immune response (42, 43). Such a system is classically found in Bordetella, Yersinia, Vibrio, and Salmonella species, as well as in Pseudomonas aeruginosa. In fact, the needle tip complex of the latter organism’s T3SS has recently been shown to induce alveolar injury and an inflammatory response, even in the absence of effector proteins (44). Environmental Advantage

In terms of in vivo viability and proliferation, Achromobacter species contain genes encoding high-affinity iron chelation and phosphate transport agents, both necessary for survival in low-iron, low-phosphorous environs like the human body (45, 46). Jakobsen and colleagues (29), in their complete genomic sequencing of A. xylosoxidans, noted a gene encoding colicin V, a protein that is cytotoxic to similar bacterial strains, thus eliminating competing flora, and enabling local proliferation and potential tissue invasion. Table 2. Demographics of patients with non–cystic fibrosis Achromobacter respiratory infections Characteristics


Sex (M/F), n Age, yr, mean 6 SD Origin, n (%) Community Nosocomial Mortality, n (%)

11/6 58 6 18


14 (64) 8 (36) 4 (25)

The same authors found a gene encoding AepA, which facilitates production of cellulase and protease, both enzymes that enable mucosal invasion (29). In addition, some members of the genus produce phospholipase C, a key virulence enzyme found in P. aeruginosa, Listeria monocytogenes, and Clostridium perfringens. Phosopholipase C hydrolyzes phospholipids, a key component of alveolar surfactant, which may help to explain these organisms’ propensity to cause consolidating pneumonias (47, 48).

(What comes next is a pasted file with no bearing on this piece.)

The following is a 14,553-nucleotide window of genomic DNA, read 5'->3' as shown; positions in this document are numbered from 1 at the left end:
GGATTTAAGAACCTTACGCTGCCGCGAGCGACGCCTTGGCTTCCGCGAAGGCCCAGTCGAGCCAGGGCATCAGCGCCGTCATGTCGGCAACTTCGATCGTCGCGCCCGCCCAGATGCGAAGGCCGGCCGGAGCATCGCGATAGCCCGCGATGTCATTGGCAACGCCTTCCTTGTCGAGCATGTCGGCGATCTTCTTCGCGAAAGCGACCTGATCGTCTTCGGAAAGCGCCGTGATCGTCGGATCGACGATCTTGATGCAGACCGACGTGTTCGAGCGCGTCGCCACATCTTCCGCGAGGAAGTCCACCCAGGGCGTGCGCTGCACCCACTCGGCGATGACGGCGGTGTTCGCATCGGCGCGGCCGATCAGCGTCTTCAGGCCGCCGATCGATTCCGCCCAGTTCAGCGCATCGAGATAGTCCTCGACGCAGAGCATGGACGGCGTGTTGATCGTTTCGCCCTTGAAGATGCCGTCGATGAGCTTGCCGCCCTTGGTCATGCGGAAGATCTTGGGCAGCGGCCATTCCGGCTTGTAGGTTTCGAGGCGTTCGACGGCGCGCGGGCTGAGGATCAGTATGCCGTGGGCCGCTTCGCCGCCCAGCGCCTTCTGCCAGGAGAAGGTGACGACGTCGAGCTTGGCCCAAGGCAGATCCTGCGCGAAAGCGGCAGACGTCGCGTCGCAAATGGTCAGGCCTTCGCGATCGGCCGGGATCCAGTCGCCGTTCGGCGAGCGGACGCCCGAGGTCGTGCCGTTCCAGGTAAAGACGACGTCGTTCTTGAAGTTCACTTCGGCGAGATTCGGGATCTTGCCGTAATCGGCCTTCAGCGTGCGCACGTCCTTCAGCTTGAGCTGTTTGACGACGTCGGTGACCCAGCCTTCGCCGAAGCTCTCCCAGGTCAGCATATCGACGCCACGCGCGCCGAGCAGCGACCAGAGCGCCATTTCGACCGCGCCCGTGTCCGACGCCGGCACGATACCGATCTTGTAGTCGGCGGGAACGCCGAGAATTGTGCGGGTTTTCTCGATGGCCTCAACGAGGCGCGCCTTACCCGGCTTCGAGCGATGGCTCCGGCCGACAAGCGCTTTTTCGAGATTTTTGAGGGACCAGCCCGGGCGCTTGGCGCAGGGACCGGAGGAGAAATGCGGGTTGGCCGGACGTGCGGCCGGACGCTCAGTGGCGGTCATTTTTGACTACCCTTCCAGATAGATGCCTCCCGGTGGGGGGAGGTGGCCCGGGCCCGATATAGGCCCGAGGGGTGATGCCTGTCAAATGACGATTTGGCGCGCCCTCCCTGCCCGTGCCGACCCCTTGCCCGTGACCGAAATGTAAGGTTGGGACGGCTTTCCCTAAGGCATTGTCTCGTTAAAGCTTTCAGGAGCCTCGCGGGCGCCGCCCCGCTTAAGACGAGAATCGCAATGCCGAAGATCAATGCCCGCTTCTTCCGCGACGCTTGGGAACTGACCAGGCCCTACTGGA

Denitrification Although Achromobacter are primarily aerobic organisms, clinical isolates possess a denitrification system similar to P. aeruginosa, which enables survival and proliferation in hypoxic and even anoxic environments. Jakobsen and colleagues (29) were able to demonstrate that A. xylosoxidans strain NH44784-1996, for instance, was capable of using both nitrate and nitrite as electron acceptors in anaerobic respiration. Of the genetic sequences identified, over half encoded nitrous oxide reductase, with a smaller portion involved in the reduction of nitric oxide (NO). Apart from the obvious advantage of enabling anaerobic respiration, denitrification may theoretically protect the organism from oxidative damage inflicted by the host immune defense (49). LPS and

proinflammatory cytokines, such as TNF-a and IL-1, initiated by activation of Toll-like receptors, particularly in macrophages, trigger the production of inducible NO synthase (50, 51). Inducible NO synthase induction results in extremely high levels of NO, a potent inhibitor of bacterial DNA synthesis, which enhances bacterial clearance and strengthens host immune response. NO also combines with superoxide to form peroxynitrite, a strong oxidizing agent that is part of the “oxidative burst” defense employed by macrophages. It is interesting to note that most of the Achromobacter specimens tested by Li and colleagues (6) contained genetic sequences encoding superoxide dismutases and other antioxidant enzymes that protect the organism from the reactive oxygen species typical of the host immune response.